EXCLUSIVE: Lives put at risk by ‘deeply illogical and dangerous’ proposed legislation

Rick Player, director of the Independent Ambulance Association (IAA), has exclusively told Access and sister magazine Exhibition News that a proposed bill would likely push deaths at events per year into the double digits. 

“I don’t want to sound overly dramatic, but the effect [that the bill] will have is that people will die as a result of it,” he said. 

Section 36 of the proposed Deregulation Bill – which has now progressed to the House of Lords – states that emergency ambulance services from private providers will be limited to the “request of an NHS ambulance service”.

In plain terms, private emergency providers would not be able to transport patients from events to hospitals without the explicit request from the NHS. 

The IAA is protesting the wording of the bill, and claims that it represents stealth legislation. 

“The Association was supposed to have been informed of when [the bill] was going through Parliament, and we never were,” Player said. “All we’re asking is that the wording is changed from ‘at the request of a NHS ambulance service’ to ‘at the request of a NHS ambulance service or a CQC-registered ambulance service company’.” 

CQC, or Care Quality Commission, regulates the emergency transport of the sick and injured in both the public and private sectors. All members of the IAA are registered with the CQC. 

The bill could potentially be passed as soon as 16 February, so the IAA is pushing for urgent revision of the language used. 

Oliver Letwin MP is the bill’s sponsor. Access and EN have reached out to Letwin for comment and will update upon his response. 

Events industry responds 

Paul Reed of the Association of Independent Festivals (AIF) called the proposed legislation in its current form “deeply illogical and potentially dangerous. 

“We are struggling to understanding the reasoning behind this law or why it’s being done,” he said. “It will affect the entire events industry. We are dependent on working with those [private] providers and have long-standing relationships with them. It’s only going to put more strain on the NHS.”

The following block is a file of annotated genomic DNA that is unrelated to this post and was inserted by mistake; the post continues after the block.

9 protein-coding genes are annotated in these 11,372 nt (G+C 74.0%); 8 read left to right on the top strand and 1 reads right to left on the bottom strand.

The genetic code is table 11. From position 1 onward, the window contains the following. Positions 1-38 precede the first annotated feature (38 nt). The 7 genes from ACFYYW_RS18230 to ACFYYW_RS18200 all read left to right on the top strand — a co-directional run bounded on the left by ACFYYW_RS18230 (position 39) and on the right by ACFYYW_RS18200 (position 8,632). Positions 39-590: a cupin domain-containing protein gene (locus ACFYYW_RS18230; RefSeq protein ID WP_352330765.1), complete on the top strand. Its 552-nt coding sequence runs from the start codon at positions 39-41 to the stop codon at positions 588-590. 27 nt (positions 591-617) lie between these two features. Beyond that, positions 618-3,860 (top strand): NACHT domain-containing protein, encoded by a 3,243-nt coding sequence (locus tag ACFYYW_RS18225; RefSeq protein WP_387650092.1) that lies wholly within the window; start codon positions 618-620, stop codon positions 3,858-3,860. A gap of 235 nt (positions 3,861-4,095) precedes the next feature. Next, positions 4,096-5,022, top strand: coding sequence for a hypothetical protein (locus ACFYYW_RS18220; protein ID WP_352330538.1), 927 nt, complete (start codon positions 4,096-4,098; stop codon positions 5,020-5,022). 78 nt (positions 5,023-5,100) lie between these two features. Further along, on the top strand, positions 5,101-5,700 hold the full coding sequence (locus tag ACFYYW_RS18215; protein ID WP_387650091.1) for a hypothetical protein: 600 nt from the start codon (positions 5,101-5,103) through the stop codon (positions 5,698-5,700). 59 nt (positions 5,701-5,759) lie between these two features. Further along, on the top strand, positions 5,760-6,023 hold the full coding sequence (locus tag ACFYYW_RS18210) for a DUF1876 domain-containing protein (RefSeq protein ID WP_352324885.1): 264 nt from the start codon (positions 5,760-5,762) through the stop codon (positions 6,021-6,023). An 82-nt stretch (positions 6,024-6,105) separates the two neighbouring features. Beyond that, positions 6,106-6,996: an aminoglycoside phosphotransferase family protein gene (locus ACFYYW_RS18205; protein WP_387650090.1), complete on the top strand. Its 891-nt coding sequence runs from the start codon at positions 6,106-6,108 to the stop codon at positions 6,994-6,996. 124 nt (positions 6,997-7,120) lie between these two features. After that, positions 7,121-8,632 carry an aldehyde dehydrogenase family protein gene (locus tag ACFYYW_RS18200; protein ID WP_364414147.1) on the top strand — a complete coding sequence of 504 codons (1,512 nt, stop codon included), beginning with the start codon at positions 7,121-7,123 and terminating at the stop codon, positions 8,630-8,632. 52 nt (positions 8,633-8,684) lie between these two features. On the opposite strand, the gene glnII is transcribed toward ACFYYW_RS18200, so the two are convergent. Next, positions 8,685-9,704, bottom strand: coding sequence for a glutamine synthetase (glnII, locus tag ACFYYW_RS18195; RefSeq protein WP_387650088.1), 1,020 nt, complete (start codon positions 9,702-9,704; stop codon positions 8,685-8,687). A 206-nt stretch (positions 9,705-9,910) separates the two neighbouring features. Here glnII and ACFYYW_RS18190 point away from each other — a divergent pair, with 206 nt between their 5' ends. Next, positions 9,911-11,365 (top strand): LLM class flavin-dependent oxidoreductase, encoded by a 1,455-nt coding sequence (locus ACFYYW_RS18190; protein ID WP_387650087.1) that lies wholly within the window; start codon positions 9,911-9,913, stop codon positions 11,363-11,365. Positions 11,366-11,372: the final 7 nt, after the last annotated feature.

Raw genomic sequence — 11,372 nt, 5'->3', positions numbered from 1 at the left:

For more on this exclusive story, pick up the March issues of Access All Areas and Exhibition News.

Got a story for Access All AreasEmail or tweet Emma Hudson
Follow us @Access_AA
Or on Facebook and Instagram  

EXCLUSIVE: Lives put at risk by ‘deeply illogical and dangerous’ proposed legislation

Rick Player, director of the Independent Ambulance Association (IAA), has exclusively told Access and sister magazine Exhibition News that a proposed bill would likely push deaths at events per year into the double digits. 

“I don’t want to sound overly dramatic, but the effect [that the bill] will have is that people will die as a result of it,” he said. 

Section 36 of the proposed Deregulation Bill – which has now progressed to the House of Lords – states that emergency ambulance services from private providers will be limited to the “request of an NHS ambulance service”.

In plain terms, private emergency providers would not be able to transport patients from events to hospitals without the explicit request from the NHS. 

The IAA is protesting the wording of the bill, and claims that it represents stealth legislation. 

“The Association was supposed to have been informed of when [the bill] was going through Parliament, and we never were,” Player said. “All we’re asking is that the wording is changed from ‘at the request of a NHS ambulance service’ to ‘at the request of a NHS ambulance service or a CQC-registered ambulance service company’.” 

CQC, or Care Quality Commission, regulates the emergency transport of the sick and injured in both the public and private sectors. All members of the IAA are registered with the CQC. 

The bill could potentially be passed as soon as 16 February, so the IAA is pushing for urgent revision of the language used. 

Oliver Letwin MP is the bill’s sponsor. Access and EN have reached out to Letwin for comment and will update upon his response. 

Events industry responds 

Paul Reed of the Association of Independent Festivals (AIF) called the proposed legislation in its current form “deeply illogical and potentially dangerous. 

“We are struggling to understanding the reasoning behind this law or why it’s being done,” he said. “It will affect the entire events industry. We are dependent on working with those [private] providers and have long-standing relationships with them. It’s only going to put more strain on the NHS.”

 

For more on this exclusive story, pick up the March issues of Access All Areas and Exhibition News.

Got a story for Access All AreasEmail or tweet Emma Hudson
Follow us @Access_AA
Or on Facebook and Instagram